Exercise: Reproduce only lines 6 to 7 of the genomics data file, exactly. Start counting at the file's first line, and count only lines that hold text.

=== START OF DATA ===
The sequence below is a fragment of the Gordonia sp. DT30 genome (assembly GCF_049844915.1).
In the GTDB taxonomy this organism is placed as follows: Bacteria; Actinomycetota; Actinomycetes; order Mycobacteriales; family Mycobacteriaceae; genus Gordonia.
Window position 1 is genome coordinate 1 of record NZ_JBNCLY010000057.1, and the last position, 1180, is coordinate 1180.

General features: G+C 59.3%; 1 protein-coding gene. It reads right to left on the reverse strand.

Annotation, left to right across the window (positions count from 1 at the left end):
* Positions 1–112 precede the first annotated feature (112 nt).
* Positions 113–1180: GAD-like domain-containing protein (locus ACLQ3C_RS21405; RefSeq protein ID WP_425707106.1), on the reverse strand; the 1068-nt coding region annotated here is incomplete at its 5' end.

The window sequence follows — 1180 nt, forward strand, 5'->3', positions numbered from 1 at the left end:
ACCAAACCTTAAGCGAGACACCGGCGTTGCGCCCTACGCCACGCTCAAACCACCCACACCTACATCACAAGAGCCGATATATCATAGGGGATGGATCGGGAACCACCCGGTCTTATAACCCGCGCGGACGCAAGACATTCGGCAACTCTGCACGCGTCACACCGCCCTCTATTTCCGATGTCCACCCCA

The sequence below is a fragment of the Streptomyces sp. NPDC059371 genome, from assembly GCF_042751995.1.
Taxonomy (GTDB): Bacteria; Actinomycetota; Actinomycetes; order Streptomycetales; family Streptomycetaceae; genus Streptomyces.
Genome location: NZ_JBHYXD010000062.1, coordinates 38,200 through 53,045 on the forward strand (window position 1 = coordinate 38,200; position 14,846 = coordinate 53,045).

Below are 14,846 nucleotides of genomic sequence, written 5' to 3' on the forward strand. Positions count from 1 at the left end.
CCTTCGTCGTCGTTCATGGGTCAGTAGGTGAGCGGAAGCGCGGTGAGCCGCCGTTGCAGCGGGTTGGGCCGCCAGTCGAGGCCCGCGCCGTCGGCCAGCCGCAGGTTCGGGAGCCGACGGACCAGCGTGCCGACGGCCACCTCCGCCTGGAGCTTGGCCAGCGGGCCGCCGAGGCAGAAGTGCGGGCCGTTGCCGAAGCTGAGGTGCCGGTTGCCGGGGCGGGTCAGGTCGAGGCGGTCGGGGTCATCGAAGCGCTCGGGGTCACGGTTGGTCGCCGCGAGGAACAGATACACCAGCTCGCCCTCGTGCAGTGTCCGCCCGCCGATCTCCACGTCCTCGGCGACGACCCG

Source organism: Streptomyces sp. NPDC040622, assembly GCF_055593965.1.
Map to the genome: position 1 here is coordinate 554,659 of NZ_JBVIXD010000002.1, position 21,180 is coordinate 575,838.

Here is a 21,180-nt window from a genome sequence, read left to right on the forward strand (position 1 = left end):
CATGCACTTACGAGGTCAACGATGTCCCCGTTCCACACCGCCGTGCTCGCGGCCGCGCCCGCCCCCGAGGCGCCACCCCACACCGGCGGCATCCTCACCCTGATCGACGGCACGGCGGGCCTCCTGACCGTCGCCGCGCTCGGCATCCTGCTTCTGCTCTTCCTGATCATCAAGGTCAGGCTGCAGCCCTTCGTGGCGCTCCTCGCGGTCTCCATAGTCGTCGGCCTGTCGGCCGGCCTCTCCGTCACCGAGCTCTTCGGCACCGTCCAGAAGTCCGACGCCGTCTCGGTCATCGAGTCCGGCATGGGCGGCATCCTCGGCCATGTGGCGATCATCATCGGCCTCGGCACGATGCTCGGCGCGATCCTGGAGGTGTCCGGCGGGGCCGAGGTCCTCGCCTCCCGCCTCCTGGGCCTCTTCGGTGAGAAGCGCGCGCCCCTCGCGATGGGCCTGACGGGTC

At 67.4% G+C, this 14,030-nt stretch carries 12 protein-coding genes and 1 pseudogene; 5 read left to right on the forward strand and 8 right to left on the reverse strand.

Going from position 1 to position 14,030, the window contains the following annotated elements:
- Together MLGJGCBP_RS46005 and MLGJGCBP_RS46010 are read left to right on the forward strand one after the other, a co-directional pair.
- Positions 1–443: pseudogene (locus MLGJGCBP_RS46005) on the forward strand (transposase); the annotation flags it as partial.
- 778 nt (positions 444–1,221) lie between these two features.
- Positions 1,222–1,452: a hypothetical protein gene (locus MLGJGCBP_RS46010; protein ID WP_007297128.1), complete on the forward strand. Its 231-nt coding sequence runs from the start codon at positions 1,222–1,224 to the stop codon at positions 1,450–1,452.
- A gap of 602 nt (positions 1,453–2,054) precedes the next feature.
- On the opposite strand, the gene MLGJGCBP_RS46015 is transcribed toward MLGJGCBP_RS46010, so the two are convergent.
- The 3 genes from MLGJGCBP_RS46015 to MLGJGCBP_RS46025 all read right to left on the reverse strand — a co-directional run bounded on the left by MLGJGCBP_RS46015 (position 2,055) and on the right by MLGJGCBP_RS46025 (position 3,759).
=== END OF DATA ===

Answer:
* Positions 1–112 precede the first annotated feature (112 nt).
* Positions 113–1180: GAD-like domain-containing protein (locus ACLQ3C_RS21405; RefSeq protein ID WP_425707106.1), on the reverse strand; the 1068-nt coding region annotated here is incomplete at its 5' end.